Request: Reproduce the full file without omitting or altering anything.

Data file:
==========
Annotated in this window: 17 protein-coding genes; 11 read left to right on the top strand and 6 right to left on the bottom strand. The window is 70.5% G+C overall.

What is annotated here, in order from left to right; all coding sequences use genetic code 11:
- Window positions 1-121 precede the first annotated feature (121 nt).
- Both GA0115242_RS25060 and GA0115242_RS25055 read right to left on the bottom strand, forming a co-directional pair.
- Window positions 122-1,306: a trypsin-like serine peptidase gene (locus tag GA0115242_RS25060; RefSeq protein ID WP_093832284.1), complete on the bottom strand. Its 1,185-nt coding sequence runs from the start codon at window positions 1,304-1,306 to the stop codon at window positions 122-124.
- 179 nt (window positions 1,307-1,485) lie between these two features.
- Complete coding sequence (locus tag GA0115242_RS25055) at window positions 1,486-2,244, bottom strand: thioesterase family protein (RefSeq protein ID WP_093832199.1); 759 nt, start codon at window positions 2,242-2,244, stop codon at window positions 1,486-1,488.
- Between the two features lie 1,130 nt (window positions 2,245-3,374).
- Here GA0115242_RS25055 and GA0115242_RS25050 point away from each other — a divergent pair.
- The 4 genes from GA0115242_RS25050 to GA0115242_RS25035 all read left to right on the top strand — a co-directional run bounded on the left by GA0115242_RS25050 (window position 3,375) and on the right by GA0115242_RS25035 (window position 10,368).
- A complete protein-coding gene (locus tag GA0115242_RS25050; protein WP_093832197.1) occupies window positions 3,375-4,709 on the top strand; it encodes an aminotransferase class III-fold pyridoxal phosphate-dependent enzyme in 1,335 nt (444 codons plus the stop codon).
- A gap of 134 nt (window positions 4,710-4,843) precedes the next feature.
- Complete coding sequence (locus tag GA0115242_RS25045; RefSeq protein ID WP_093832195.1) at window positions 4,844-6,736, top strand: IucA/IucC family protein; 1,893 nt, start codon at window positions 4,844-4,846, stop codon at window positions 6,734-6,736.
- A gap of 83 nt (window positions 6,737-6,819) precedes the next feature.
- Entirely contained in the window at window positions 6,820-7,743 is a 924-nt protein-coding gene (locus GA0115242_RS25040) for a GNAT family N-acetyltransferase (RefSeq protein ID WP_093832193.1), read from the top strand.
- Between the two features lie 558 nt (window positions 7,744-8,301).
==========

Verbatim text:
Annotated in this window: 17 protein-coding genes; 11 read left to right on the top strand and 6 right to left on the bottom strand. The window is 70.5% G+C overall.

What is annotated here, in order from left to right; all coding sequences use genetic code 11:
- Window positions 1-121 precede the first annotated feature (121 nt).
- Both GA0115242_RS25060 and GA0115242_RS25055 read right to left on the bottom strand, forming a co-directional pair.
- Window positions 122-1,306: a trypsin-like serine peptidase gene (locus tag GA0115242_RS25060; RefSeq protein ID WP_093832284.1), complete on the bottom strand. Its 1,185-nt coding sequence runs from the start codon at window positions 1,304-1,306 to the stop codon at window positions 122-124.
- 179 nt (window positions 1,307-1,485) lie between these two features.
- Complete coding sequence (locus tag GA0115242_RS25055) at window positions 1,486-2,244, bottom strand: thioesterase family protein (RefSeq protein ID WP_093832199.1); 759 nt, start codon at window positions 2,242-2,244, stop codon at window positions 1,486-1,488.
- Between the two features lie 1,130 nt (window positions 2,245-3,374).
- Here GA0115242_RS25055 and GA0115242_RS25050 point away from each other — a divergent pair.
- The 4 genes from GA0115242_RS25050 to GA0115242_RS25035 all read left to right on the top strand — a co-directional run bounded on the left by GA0115242_RS25050 (window position 3,375) and on the right by GA0115242_RS25035 (window position 10,368).
- A complete protein-coding gene (locus tag GA0115242_RS25050; protein WP_093832197.1) occupies window positions 3,375-4,709 on the top strand; it encodes an aminotransferase class III-fold pyridoxal phosphate-dependent enzyme in 1,335 nt (444 codons plus the stop codon).
- A gap of 134 nt (window positions 4,710-4,843) precedes the next feature.
- Complete coding sequence (locus tag GA0115242_RS25045; RefSeq protein ID WP_093832195.1) at window positions 4,844-6,736, top strand: IucA/IucC family protein; 1,893 nt, start codon at window positions 4,844-4,846, stop codon at window positions 6,734-6,736.
- A gap of 83 nt (window positions 6,737-6,819) precedes the next feature.
- Entirely contained in the window at window positions 6,820-7,743 is a 924-nt protein-coding gene (locus GA0115242_RS25040) for a GNAT family N-acetyltransferase (RefSeq protein ID WP_093832193.1), read from the top strand.
- Between the two features lie 558 nt (window positions 7,744-8,301).